I’ve been thinking about Bishop Sally’s call for us to cultivate our spirituality and how that ties in with sustainability and “living dangerously”. (As long as we’re borrowing agrarian metaphors.) In fact, I believe it fits quite well. We need to cultivate a spirituality that is sustainable. Meaning we need to look at what we’re sowing not as an annual crop, but a perennial harvest.

ironic1 said...

Speaking of living dangerously, Bishop...

Yesterday the Rev. Kirbyjon Caldwell of Windsor Village United Methodist Church in Texas, well-known spiritual adviser to President Bush, endorsed Sen. Obama's bid for the presidency.

[news article]

I'm scratching my head over this because I thought we as pastors were supposed to steer waaaaaay clear of endorsing political parties or candidates or suffer the wrath of the IRS coming down on us and taking away our nonprofit status. Could you speak, in this political season, as to what guidelines you use for yourself? or could you point to any good guidelines?

In practice I have understood that discussing issues and policies to be perfectly okay with our congregations, but to avoid any direct endorsement or condemnation of any party or candidate.


Lawrence Lee, United Church of Two Harbors

ironic1 said...

Well, after some good discussion with colleagues and doing some of my own research, here is something I wrote for my congregation and myself. Feel free to comment. I'd still like to hear what you have to say on the subject, bishop.

Pastor Amanda said...

Did you and Ken decide to buy only essentials during Lent? If so, blessings as you and Ken enter this time of intentional subsistence living. I look forward to reading about your choices-- are Kleenex an essential for you? How about Luna Bars?

Bishop Sally Dyck said...

Yes, now that Lent has started, Ken and I have committed to not buy anything other than "essentials." Amanda, Kleenex is definitely an essential because I have a wicked cold--anyone near me would want to make sure I had plenty of them! I'm at meetings in Europe so it's a little challenge not to be distracted by anything but a good thing. It's just a good discipline.

Lawrence: I will get back to your concerns as soon as I can. I think you raise some (other) good issues. (After all, it's time for me to change this blog but I got a little bogged down...)


Kerry Green said...

whoa... you have a blog that is crazy. i gave up my sushi, fresca, and online procrastinating addiction for lent. well the last one kinda hasn't lasted.

Thomas said...

We are challenged by faith to ask "What is essential?" The man born blind (last weeks lectionary reading) had the man rejected by community, family and religious community before he stood alone before Jesus. Stripped of all he "had", he discovered what he truly had- the Messiah before him in living color.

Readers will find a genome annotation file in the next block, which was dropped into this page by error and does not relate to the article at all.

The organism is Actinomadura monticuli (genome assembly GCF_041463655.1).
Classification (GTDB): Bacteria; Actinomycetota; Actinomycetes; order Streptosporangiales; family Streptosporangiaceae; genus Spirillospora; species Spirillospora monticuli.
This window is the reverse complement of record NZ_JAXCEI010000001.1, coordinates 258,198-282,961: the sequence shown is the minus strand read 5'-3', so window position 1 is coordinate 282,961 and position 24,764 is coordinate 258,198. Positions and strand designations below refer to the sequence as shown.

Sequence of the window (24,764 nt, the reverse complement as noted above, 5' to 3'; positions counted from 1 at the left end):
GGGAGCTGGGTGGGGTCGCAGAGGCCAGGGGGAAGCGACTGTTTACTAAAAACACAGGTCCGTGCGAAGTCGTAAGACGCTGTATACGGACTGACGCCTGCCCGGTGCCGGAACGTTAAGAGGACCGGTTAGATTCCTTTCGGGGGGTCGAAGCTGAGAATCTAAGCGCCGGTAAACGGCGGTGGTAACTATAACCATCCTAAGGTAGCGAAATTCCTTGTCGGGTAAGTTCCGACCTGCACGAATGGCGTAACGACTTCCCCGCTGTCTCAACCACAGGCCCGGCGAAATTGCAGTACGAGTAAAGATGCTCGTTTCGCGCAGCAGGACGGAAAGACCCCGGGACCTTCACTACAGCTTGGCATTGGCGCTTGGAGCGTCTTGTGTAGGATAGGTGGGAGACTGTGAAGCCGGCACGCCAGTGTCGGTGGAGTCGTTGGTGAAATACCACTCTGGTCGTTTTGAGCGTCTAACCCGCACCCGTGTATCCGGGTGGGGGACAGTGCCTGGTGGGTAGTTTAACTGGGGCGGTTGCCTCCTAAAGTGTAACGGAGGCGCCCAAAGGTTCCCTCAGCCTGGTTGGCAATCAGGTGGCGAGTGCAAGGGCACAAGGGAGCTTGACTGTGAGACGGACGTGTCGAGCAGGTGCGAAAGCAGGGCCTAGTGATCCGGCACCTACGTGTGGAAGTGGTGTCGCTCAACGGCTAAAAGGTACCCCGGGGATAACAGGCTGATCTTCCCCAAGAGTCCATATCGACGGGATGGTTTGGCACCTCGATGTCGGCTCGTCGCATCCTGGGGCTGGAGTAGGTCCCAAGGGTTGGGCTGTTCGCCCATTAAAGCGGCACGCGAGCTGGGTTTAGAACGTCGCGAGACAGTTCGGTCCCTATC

Striping ones self of the trappings of secular life is an act of faith and we need to appreciate the complicated and tangled relationships we have with the consumer culture around us. Our "wants" "desires" and "wishes" make for a life tangled by the culture of acquisition. Our faith calls us to imagine something better...

Thomas said...

We are challenged by faith to ask "What is essential?" The man born blind (last weeks lectionary reading) had the man rejected by community, family and religious community before he stood alone before Jesus. Stripped of all he "had", he discovered what he truly had- the Messiah before him in living color.

Striping ones self of the trappings of secular life is an act of faith and we need to appreciate the complicated and tangled relationships we have with the consumer culture around us. Our "wants" "desires" and "wishes" make for a life tangled by the culture of acquisition. Our faith calls us to imagine something better...

redwingmeth said...

Camping has made a deep and continuing difference in my spiritual journey. It is where I struggled with my call to ministry. When I am camping life directions become clear. There is clarity about priorities, relationships, and values. It all becomes so clear when we can see the heavens unobstructed by artificial lights or observe the tiniest insect or flower. The most important aspect is hospitality. Camp opens you to the opportunity for grace at meals and in relationships. You take time to eat together and share in conversation. Worship includes singing around a campfire and hearing messages from the heart. The best way we can enhance our camping program is by being an advocate for all our sites acquainted with the uniqueness of each and how they contribute as a whole to the development of disciples of Jesus Christ. Wayne Walther